Texas Rep: Bombing suspect called himself a ‘psychopath’ in confessions
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The suspected Texas bomber allegedly called himself a “psychopath” in a recorded confession, Rep. Michael McCaulMichael Thomas McCaulHillicon Valley: Apple rolls out coronavirus screening app, website | Pompeo urged to crack down on coronavirus misinformation from China | Senators push FTC on price gouging | Instacart workers threaten strike House Republican urges Pompeo to take steps to limit misinformation from China on coronavirus Hillicon Valley: Facebook reports huge spike in usage during pandemic | Democrats push for mail-in voting funds in coronavirus stimulus | Trump delays deadline to acquire REAL ID MORE (R-Texas) said on Saturday, according to The Associated Press.

Mark Anthony Conditt, 23, is suspected to have killed two people with bombs in Austin and didn't show guilt for his actions, said McCaul, the chairman of the House Homeland Security Committee.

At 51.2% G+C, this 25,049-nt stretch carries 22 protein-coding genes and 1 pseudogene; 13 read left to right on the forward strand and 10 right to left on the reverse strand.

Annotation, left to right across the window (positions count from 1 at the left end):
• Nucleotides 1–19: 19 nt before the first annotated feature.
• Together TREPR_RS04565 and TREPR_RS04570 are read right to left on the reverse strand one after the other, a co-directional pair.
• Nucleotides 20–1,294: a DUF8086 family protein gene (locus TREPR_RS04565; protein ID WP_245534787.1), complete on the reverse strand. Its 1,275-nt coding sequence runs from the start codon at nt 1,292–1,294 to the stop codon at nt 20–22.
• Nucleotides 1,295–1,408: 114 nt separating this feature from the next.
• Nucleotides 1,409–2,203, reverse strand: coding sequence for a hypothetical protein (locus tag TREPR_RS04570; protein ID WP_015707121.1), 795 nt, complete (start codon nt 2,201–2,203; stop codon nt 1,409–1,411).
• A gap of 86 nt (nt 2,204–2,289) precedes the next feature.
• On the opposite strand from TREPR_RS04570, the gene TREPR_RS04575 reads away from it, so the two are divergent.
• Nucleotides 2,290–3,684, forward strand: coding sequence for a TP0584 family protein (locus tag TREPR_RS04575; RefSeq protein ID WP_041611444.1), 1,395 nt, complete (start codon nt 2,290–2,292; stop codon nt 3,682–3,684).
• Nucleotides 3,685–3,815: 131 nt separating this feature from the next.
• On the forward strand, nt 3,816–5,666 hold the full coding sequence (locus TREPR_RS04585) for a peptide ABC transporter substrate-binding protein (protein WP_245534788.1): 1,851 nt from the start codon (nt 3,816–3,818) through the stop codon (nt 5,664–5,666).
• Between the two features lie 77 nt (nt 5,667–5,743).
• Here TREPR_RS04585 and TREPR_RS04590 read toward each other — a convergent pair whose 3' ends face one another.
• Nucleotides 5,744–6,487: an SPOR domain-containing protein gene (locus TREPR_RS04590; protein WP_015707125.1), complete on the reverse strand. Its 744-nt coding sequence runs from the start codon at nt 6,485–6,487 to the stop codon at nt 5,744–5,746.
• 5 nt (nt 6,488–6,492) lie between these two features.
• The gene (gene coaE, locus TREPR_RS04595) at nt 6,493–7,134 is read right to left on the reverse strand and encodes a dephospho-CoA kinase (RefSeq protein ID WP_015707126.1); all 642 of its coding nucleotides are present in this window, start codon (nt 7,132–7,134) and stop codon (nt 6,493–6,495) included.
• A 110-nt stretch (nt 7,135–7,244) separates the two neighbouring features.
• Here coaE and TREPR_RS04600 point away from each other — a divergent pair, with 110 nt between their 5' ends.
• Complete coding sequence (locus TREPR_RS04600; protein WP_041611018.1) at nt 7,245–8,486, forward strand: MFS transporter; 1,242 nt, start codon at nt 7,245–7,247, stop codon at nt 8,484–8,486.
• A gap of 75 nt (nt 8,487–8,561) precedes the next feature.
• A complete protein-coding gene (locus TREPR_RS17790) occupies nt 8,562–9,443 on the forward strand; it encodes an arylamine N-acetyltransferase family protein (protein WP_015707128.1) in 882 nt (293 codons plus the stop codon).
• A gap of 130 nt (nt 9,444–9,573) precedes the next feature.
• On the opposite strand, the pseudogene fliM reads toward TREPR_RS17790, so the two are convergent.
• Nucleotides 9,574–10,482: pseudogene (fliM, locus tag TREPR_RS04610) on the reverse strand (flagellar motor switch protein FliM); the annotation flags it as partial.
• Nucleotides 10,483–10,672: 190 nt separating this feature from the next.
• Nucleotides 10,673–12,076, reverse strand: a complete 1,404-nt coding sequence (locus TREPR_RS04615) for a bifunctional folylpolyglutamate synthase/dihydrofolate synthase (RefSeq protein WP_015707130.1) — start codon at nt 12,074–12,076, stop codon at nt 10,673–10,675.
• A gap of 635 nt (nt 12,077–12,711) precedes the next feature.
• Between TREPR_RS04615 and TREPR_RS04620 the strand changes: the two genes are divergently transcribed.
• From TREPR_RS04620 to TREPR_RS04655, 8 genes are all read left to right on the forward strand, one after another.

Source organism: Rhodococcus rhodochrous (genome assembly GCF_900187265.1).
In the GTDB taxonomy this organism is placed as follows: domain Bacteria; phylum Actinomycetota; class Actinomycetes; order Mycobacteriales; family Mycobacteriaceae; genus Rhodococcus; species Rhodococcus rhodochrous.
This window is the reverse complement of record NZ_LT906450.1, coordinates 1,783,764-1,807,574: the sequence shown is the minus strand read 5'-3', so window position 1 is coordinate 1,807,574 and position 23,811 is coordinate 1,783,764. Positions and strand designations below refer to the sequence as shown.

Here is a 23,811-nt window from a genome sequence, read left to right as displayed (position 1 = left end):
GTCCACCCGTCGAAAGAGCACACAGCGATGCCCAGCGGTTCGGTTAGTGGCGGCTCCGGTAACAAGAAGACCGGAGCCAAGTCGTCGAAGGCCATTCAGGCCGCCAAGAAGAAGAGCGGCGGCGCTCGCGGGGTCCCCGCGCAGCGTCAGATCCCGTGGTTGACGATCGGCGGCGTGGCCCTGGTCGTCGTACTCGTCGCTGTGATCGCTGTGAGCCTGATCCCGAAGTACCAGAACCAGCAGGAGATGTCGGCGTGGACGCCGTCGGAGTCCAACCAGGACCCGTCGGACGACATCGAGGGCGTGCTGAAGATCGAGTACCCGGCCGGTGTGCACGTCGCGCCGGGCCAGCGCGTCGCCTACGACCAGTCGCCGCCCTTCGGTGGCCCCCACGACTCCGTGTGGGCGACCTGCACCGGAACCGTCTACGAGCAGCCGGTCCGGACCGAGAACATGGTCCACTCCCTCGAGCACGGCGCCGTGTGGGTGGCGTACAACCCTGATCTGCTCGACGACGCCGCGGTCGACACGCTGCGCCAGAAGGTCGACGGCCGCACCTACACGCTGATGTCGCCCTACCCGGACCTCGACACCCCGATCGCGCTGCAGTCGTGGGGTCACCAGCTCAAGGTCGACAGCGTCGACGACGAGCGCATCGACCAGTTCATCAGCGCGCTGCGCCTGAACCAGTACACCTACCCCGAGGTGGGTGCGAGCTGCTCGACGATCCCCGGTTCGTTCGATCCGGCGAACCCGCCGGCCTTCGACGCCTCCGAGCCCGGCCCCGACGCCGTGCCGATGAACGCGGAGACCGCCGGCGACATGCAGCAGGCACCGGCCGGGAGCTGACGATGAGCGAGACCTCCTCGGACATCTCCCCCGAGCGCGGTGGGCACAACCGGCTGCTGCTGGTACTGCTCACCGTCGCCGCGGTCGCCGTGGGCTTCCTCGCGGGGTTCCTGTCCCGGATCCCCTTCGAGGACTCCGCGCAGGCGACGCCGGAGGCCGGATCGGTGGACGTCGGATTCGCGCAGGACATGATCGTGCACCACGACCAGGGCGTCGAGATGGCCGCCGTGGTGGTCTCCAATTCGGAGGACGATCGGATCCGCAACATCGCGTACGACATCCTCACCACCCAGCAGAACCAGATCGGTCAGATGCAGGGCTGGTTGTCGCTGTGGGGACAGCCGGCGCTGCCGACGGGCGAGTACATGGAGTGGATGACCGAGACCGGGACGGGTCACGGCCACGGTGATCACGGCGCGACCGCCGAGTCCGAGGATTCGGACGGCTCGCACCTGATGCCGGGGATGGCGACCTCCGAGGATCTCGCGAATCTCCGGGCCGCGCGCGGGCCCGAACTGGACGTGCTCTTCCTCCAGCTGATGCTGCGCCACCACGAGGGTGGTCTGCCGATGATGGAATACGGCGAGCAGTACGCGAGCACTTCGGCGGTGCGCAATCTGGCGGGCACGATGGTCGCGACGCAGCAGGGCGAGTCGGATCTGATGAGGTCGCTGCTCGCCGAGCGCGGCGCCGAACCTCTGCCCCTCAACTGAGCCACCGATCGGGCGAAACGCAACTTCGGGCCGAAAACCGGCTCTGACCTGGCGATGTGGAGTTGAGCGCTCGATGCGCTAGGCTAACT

“He did refer to himself as a psychopath. He did not show any remorse, in fact questioning himself for why he didn’t feel any remorse for what he did,” McCaul said, revealing additional details of a recording made by the suspect that police discovered last week and are treating as a confession.


Although the first three victims of the bombings were minorities, Conditt reportedly does not cite any racial motivation for his killings in the recording.

Investigators also discovered that Conditt had a list of targets for future attacks.

"We went to the homes and cleared them of any suspicious packages,” McCaul told Fox News last week.

Interim Austin Police Chief Brian Manley has said that police will not make the recording public as investigators continue to search for a motive and any other people that might have been involved.

The Austin bombings that began in early March left two people dead and multiple wounded.

The suspected bomber left packages with explosives on doorsteps overnight. He also rigged a tripwire to explode on a public trail and sent two packages with bombs via FedEx, one of which exploded at a distribution center in San Antonio.